Aviva plc (“Aviva”) has reached a significant milestone in the execution of strategy, with the agreement to sell its entire shareholding in Aviva Poland to Allianz for a cash consideration of €2.5 billion, valuing the acquired business at €2.7 billion.
Aviva will now focus on its strongest businesses in the UK, Ireland and Canada where it has leading market positions and strong growth potential. The divestment of Aviva Poland is the eighth transaction Aviva has announced in the past eight months, and this successfully concludes the planned refocus of the Group’s portfolio.
- Realises significant value for shareholders: all cash consideration at 16.9x IFRS profit after tax, 5.7x IFRS net asset value and 2.3x Solvency II Own Funds
- Significantly improves Aviva’s financial strength with an increase in excess capital of £1.5 billion and Solvency II cover ratio by c. 13 percentage points
- Uplift in IFRS net asset value of £1.8 billion, representing a 46 pence per share increase from 31 December 2020 IFRS net asset value per share of 493 pence
Amanda Blanc, Chief Executive Officer of Aviva, said:
“The sale of our Polish business is an excellent conclusion to the refocusing of our portfolio announced just eight months ago. The sale of our eight non-core businesses will generate total cash proceeds of £7.5 billion. We have made significant progress with our debt reduction plan and in due course we will make a substantial return of capital to shareholders. Our strategic focus is now on our strongest businesses in the UK, Ireland and Canada where we have leading market positions and strong growth potential.”
“This transaction delivers excellent value for Aviva shareholders. It is also a very positive outcome for our customers, employees and distribution partners and we are confident that Aviva Poland will continue to prosper under Allianz’s ownership.”
There will be no impact on customers’ policies as a result of this announcement. Customers and distribution partners of Aviva Poland will continue to receive the same high-quality service from the business. The management and employees of Aviva Poland will transfer with the business.
Aviva expects to use the increased capital and cash to support its previously communicated capital framework of debt reduction, investment for long-term growth and return of excess capital to shareholders. The transaction is subject to customary closing conditions, including regulatory and anti-trust approvals, and is expected to complete within 12 months.
In 2020, Aviva Poland’s IFRS profit after tax was £130 million. The IFRS gross assets and net assets value of Aviva Poland were £3.9 billion and £0.4 billion respectively as at 31 December 2020. Aviva Investors Poland, which manages funds of Aviva Poland, will be part of the transaction. The assets under management of Aviva Investors Poland was £3.7 billion at 31 December 2020 and IFRS profit after tax in 2020 was £4 million.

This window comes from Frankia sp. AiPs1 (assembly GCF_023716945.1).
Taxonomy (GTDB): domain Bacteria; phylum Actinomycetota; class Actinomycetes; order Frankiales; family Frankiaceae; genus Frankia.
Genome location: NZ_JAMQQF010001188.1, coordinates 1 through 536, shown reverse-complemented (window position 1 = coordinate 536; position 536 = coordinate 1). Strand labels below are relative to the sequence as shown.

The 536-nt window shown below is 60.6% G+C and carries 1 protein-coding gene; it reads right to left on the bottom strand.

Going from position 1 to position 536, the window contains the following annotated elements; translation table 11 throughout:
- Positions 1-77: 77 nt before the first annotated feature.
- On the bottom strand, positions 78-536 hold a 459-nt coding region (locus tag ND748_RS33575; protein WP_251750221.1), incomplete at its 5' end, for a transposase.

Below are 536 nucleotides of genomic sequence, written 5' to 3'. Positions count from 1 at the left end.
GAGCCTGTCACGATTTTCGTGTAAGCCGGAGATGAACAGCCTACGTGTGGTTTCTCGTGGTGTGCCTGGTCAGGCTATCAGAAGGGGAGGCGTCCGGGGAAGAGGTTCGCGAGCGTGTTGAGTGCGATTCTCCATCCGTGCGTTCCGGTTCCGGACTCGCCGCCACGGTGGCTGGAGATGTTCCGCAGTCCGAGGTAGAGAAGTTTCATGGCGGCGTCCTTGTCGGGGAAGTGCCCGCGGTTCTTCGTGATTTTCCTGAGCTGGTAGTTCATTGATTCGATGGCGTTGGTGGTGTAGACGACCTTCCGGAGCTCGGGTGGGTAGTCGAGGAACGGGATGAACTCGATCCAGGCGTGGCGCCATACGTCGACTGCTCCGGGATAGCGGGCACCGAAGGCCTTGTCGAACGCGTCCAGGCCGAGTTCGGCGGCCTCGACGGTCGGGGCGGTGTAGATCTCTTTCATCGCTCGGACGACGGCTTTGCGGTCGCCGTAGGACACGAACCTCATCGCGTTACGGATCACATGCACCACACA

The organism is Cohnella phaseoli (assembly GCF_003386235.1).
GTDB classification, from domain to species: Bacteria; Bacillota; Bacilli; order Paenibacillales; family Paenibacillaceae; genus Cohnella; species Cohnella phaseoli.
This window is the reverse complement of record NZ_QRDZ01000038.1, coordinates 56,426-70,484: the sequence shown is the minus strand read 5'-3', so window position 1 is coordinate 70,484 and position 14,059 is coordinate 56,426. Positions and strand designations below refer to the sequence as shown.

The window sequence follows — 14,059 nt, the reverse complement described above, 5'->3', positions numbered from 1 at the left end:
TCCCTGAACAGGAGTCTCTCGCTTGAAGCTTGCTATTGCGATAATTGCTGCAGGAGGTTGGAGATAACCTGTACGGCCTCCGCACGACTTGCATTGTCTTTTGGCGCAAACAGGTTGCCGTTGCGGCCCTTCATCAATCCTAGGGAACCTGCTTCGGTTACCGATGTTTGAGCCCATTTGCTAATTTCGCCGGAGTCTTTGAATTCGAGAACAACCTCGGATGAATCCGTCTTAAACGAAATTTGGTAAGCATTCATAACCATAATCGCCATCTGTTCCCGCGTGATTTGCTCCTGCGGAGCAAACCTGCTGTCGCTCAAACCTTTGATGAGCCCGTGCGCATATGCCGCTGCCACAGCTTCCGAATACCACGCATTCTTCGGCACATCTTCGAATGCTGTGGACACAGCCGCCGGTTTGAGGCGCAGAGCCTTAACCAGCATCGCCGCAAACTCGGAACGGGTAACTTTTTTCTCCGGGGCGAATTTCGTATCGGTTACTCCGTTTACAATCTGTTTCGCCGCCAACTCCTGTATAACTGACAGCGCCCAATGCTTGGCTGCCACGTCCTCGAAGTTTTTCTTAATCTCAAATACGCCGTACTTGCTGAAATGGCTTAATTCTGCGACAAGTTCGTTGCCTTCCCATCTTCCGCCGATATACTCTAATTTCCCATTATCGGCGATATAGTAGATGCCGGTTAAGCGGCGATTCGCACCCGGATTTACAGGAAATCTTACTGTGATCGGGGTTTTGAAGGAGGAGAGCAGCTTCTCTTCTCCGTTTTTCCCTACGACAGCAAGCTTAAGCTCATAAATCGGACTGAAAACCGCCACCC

Reducing debt is admirable of course, but there is so much potential for progress right now that rewarding shareholders should be a bit lower down on the list.
The move frees up product investment cash for Aviva which offers an exciting proposition for the UK market, as partnerships with insurtechs or claims or data specialists can be forged, new ideas can be road-tested.
There are several growing niches such as cyber, healthcare and micro-mobility that can be explored. A big brand name like Aviva should also be a pioneer in voice search for insurance via Alexa and other smart home/lifestyle gadgets. There is no reason why people should not shout `Aviva, find cheaper car insurance’ at their smart speaker or TV.
Then there is data driven car cover. A long time ago when Aviva was called Norwich union it offered a thing called the Rider policy, which allowed anyone with a full motorcycle licence the option to ride another bike, still Fully Comp. As data is now powering the underwriting of risk there is the chance to offer bikers, and car drivers, the same broad-based, truly personalised cover, on a temporary basis via smartphone login.
Building future insurance products that people want to use as utilities, in the background, is the most important function of any insurer.